Getting Stress Levels Wrong Is Very Costly
Overdoing stress in the workplace is very expensive because of all the negative things that flow from it, says Dr Alison Drewry, a senior lecturer in occupational medicine at Auckland University and Surgeon Commander of the Royal New Zealand Navy at Devonport.
Dr Drewry is a key speaker at what is believed to be New Zealand's first conference focussing on stress this Thursday and Friday, February 24th and 25th and organised by the Employers and Manufacturers Association (Northern).
"Stress can make you a bad manager and an unpleasant work colleague," Dr Drewry said.
The main issue for business is that it is reflected in dollars on the bottomline, through three different responses; physiological, psychological and behavioural.
"All of these things eventually, or even immediately will impact on work performance.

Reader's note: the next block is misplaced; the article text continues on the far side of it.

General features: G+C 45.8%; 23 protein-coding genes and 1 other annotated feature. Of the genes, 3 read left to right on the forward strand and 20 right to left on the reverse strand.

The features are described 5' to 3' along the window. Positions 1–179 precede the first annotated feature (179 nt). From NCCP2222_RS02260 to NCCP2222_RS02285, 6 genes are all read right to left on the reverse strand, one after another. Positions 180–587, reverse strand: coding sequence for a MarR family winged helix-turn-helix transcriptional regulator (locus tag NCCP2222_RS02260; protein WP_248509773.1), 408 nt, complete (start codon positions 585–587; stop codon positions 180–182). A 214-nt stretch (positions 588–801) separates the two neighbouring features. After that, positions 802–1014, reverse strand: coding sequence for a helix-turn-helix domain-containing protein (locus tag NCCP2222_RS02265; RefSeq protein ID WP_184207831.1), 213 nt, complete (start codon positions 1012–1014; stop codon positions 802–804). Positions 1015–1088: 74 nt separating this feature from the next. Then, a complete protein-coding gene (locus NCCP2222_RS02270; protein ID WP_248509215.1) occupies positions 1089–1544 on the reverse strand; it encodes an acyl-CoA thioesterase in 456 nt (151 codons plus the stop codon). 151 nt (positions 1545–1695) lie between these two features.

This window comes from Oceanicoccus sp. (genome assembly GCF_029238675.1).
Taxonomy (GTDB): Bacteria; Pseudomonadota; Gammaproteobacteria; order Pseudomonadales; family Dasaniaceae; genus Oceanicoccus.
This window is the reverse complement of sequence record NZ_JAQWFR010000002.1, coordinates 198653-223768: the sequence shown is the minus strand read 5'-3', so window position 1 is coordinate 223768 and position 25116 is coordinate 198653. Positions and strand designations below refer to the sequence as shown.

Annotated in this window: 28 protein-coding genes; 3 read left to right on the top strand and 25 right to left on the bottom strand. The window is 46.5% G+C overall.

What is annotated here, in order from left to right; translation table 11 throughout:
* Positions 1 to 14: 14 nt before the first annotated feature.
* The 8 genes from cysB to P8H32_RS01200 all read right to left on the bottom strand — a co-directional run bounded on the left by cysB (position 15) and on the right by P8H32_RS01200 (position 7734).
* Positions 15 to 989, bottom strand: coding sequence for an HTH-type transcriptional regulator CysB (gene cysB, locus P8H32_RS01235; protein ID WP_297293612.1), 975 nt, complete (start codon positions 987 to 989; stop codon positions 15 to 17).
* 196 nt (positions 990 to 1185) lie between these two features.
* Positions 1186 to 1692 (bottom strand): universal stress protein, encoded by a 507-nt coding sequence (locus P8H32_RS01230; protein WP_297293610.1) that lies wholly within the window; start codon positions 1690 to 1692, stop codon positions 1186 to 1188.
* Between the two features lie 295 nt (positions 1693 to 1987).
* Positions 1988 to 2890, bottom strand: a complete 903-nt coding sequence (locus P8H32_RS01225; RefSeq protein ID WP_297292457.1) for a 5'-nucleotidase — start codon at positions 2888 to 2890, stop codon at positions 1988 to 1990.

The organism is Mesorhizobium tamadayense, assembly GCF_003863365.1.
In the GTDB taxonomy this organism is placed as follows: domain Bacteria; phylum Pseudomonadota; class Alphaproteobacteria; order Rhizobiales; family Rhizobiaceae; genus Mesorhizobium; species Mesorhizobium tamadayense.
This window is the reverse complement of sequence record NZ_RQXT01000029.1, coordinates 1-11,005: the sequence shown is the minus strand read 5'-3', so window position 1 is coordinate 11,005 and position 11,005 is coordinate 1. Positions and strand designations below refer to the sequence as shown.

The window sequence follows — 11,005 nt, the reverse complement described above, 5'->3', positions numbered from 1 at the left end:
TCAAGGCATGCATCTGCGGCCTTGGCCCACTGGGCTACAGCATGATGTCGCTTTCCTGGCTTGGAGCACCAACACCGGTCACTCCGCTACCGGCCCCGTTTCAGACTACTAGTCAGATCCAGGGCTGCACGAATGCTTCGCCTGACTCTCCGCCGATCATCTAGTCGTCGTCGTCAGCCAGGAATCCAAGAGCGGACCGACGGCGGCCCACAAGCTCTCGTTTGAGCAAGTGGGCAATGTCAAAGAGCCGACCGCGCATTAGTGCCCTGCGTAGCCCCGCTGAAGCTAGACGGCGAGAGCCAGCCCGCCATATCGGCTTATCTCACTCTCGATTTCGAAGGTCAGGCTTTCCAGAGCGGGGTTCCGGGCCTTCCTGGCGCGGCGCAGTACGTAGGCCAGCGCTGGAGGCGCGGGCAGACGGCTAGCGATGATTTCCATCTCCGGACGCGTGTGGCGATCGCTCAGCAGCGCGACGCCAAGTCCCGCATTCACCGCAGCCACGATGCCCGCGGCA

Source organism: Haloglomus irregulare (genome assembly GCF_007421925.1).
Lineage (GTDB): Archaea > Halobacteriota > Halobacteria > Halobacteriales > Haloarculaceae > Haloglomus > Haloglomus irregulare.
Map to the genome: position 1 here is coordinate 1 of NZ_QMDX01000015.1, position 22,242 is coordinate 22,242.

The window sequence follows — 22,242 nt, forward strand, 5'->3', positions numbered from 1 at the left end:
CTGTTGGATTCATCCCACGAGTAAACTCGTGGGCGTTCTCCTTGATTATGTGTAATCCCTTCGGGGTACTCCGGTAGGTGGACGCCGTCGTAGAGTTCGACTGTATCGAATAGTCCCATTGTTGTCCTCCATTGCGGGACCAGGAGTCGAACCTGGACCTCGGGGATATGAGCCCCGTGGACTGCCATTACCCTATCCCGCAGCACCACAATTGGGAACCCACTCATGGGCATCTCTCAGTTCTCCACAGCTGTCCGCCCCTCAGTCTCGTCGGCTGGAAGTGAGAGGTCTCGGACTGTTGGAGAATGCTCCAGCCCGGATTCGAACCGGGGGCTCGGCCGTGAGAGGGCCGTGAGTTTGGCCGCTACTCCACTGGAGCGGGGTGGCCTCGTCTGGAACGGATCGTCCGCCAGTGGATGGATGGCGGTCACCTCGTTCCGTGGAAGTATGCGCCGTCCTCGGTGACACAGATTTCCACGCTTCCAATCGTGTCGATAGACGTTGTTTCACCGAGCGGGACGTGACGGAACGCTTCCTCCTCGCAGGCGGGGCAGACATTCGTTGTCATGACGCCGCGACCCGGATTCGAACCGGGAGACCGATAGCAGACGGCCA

"The worst tasks are the monotonous ones that require a high degree of vigilance, for example sawmilling.
"Numerous studies have linked perceived high stress levels with increased accident rates and stress is often cited as a contributory factor in high accident workplaces.
"Though the risk of being prosecuted for excessive workplace stress is low at present, there are rumours that compensation for non-injury related stress will be introduced," Dr Drewry warned.
"Unfortunately that would be expensive and I don't think it would solve the problem as you can't legislate for good management.
"If you get stress just right there is an element of tension and challenge in the job which creates a feeling of alertness and vigour. To do this you want your system to be safe, for the workplace to be adequately resourced, and you want to put in training and education because that is where your leadership and work atmosphere comes from.
"You want to make sure everybody feels capable of doing their job. When someone feels they don't have the experience, the skills or the training, that's stressful. If it's within their capabilities, it's a challenge, but an enjoyable challenge."